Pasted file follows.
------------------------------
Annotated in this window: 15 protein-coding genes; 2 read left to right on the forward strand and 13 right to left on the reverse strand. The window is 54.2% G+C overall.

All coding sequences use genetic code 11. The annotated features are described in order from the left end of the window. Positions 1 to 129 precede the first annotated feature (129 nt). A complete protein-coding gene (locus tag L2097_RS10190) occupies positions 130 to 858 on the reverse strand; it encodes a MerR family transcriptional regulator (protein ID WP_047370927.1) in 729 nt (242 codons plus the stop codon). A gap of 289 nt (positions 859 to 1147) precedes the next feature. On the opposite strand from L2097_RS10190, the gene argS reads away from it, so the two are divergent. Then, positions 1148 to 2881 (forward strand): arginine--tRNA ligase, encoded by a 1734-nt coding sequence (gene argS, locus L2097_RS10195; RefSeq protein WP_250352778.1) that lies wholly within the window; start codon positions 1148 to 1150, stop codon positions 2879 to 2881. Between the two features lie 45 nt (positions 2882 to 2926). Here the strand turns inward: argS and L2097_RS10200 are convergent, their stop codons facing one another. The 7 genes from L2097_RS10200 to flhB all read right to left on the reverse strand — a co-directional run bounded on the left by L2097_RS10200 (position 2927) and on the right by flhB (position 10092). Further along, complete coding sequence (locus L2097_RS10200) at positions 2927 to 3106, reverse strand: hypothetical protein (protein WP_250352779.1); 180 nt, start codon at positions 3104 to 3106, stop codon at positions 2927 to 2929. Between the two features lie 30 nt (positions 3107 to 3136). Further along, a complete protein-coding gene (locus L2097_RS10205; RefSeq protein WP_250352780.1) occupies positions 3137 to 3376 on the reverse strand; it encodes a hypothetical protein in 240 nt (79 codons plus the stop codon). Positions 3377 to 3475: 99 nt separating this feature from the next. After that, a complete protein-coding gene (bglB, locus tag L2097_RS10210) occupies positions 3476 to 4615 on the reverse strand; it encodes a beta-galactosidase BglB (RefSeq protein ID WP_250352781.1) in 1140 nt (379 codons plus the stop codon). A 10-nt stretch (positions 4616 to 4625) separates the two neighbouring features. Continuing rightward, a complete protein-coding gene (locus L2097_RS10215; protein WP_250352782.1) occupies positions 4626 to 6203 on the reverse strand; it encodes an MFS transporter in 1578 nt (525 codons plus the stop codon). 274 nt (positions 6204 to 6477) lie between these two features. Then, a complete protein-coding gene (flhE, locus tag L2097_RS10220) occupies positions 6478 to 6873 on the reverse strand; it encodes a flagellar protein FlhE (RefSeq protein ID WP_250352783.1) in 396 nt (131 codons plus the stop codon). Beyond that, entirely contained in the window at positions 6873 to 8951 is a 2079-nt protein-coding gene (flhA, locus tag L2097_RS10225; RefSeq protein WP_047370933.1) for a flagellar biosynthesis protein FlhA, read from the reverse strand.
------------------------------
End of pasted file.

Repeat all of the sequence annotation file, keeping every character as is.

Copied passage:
Annotated in this window: 15 protein-coding genes; 2 read left to right on the forward strand and 13 right to left on the reverse strand. The window is 54.2% G+C overall.

All coding sequences use genetic code 11. The annotated features are described in order from the left end of the window. Positions 1 to 129 precede the first annotated feature (129 nt). A complete protein-coding gene (locus tag L2097_RS10190) occupies positions 130 to 858 on the reverse strand; it encodes a MerR family transcriptional regulator (protein ID WP_047370927.1) in 729 nt (242 codons plus the stop codon). A gap of 289 nt (positions 859 to 1147) precedes the next feature. On the opposite strand from L2097_RS10190, the gene argS reads away from it, so the two are divergent. Then, positions 1148 to 2881 (forward strand): arginine--tRNA ligase, encoded by a 1734-nt coding sequence (gene argS, locus L2097_RS10195; RefSeq protein WP_250352778.1) that lies wholly within the window; start codon positions 1148 to 1150, stop codon positions 2879 to 2881. Between the two features lie 45 nt (positions 2882 to 2926). Here the strand turns inward: argS and L2097_RS10200 are convergent, their stop codons facing one another. The 7 genes from L2097_RS10200 to flhB all read right to left on the reverse strand — a co-directional run bounded on the left by L2097_RS10200 (position 2927) and on the right by flhB (position 10092). Further along, complete coding sequence (locus L2097_RS10200) at positions 2927 to 3106, reverse strand: hypothetical protein (protein WP_250352779.1); 180 nt, start codon at positions 3104 to 3106, stop codon at positions 2927 to 2929. Between the two features lie 30 nt (positions 3107 to 3136). Further along, a complete protein-coding gene (locus L2097_RS10205; RefSeq protein WP_250352780.1) occupies positions 3137 to 3376 on the reverse strand; it encodes a hypothetical protein in 240 nt (79 codons plus the stop codon). Positions 3377 to 3475: 99 nt separating this feature from the next. After that, a complete protein-coding gene (bglB, locus tag L2097_RS10210) occupies positions 3476 to 4615 on the reverse strand; it encodes a beta-galactosidase BglB (RefSeq protein ID WP_250352781.1) in 1140 nt (379 codons plus the stop codon). A 10-nt stretch (positions 4616 to 4625) separates the two neighbouring features. Continuing rightward, a complete protein-coding gene (locus L2097_RS10215; protein WP_250352782.1) occupies positions 4626 to 6203 on the reverse strand; it encodes an MFS transporter in 1578 nt (525 codons plus the stop codon). 274 nt (positions 6204 to 6477) lie between these two features. Then, a complete protein-coding gene (flhE, locus tag L2097_RS10220) occupies positions 6478 to 6873 on the reverse strand; it encodes a flagellar protein FlhE (RefSeq protein ID WP_250352783.1) in 396 nt (131 codons plus the stop codon). Beyond that, entirely contained in the window at positions 6873 to 8951 is a 2079-nt protein-coding gene (flhA, locus tag L2097_RS10225; RefSeq protein WP_047370933.1) for a flagellar biosynthesis protein FlhA, read from the reverse strand.